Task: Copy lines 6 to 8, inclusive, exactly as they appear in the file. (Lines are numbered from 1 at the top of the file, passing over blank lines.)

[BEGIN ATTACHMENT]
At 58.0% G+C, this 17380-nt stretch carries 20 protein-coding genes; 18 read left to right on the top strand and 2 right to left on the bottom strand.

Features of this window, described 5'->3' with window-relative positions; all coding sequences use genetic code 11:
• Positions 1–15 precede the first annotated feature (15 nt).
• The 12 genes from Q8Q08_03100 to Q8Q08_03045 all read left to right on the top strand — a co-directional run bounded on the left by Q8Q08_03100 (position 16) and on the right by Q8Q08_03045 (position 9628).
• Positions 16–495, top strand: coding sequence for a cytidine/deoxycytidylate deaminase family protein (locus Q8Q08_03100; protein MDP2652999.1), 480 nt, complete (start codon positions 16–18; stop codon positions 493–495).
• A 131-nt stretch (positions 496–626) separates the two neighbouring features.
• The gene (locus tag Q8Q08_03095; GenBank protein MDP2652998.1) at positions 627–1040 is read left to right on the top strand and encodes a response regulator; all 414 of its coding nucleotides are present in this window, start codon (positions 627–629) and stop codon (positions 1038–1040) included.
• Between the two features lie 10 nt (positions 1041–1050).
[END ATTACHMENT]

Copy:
• A 131-nt stretch (positions 496–626) separates the two neighbouring features.
• The gene (locus tag Q8Q08_03095; GenBank protein MDP2652998.1) at positions 627–1040 is read left to right on the top strand and encodes a response regulator; all 414 of its coding nucleotides are present in this window, start codon (positions 627–629) and stop codon (positions 1038–1040) included.
• Between the two features lie 10 nt (positions 1041–1050).